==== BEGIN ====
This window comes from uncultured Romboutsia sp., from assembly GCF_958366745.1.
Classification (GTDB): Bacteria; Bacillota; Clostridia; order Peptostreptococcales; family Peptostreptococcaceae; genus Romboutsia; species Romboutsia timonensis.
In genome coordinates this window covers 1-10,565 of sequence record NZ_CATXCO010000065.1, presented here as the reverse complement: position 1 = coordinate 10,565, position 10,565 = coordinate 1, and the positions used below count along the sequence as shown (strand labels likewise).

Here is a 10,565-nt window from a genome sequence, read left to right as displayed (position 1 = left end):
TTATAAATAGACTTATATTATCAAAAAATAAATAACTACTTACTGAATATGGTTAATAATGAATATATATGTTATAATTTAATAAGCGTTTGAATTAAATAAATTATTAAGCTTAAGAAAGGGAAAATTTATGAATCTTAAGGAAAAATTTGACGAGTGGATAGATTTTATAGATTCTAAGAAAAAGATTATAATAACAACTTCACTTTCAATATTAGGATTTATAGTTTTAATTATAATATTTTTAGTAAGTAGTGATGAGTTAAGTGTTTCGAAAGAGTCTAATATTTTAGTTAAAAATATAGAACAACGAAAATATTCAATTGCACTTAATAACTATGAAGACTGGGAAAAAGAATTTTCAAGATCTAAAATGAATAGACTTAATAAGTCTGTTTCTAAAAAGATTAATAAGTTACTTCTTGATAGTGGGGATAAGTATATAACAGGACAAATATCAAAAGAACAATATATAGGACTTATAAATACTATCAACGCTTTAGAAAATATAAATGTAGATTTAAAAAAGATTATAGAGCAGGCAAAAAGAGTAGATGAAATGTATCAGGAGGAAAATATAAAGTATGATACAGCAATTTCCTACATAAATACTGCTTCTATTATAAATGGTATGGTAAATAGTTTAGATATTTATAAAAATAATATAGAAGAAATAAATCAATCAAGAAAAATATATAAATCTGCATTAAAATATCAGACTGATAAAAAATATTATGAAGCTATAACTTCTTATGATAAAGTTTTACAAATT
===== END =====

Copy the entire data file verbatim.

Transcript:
This window comes from uncultured Romboutsia sp., from assembly GCF_958366745.1.
Classification (GTDB): Bacteria; Bacillota; Clostridia; order Peptostreptococcales; family Peptostreptococcaceae; genus Romboutsia; species Romboutsia timonensis.
In genome coordinates this window covers 1-10,565 of sequence record NZ_CATXCO010000065.1, presented here as the reverse complement: position 1 = coordinate 10,565, position 10,565 = coordinate 1, and the positions used below count along the sequence as shown (strand labels likewise).

Here is a 10,565-nt window from a genome sequence, read left to right as displayed (position 1 = left end):
TTATAAATAGACTTATATTATCAAAAAATAAATAACTACTTACTGAATATGGTTAATAATGAATATATATGTTATAATTTAATAAGCGTTTGAATTAAATAAATTATTAAGCTTAAGAAAGGGAAAATTTATGAATCTTAAGGAAAAATTTGACGAGTGGATAGATTTTATAGATTCTAAGAAAAAGATTATAATAACAACTTCACTTTCAATATTAGGATTTATAGTTTTAATTATAATATTTTTAGTAAGTAGTGATGAGTTAAGTGTTTCGAAAGAGTCTAATATTTTAGTTAAAAATATAGAACAACGAAAATATTCAATTGCACTTAATAACTATGAAGACTGGGAAAAAGAATTTTCAAGATCTAAAATGAATAGACTTAATAAGTCTGTTTCTAAAAAGATTAATAAGTTACTTCTTGATAGTGGGGATAAGTATATAACAGGACAAATATCAAAAGAACAATATATAGGACTTATAAATACTATCAACGCTTTAGAAAATATAAATGTAGATTTAAAAAAGATTATAGAGCAGGCAAAAAGAGTAGATGAAATGTATCAGGAGGAAAATATAAAGTATGATACAGCAATTTCCTACATAAATACTGCTTCTATTATAAATGGTATGGTAAATAGTTTAGATATTTATAAAAATAATATAGAAGAAATAAATCAATCAAGAAAAATATATAAATCTGCATTAAAATATCAGACTGATAAAAAATATTATGAAGCTATAACTTCTTATGATAAAGTTTTACAAATT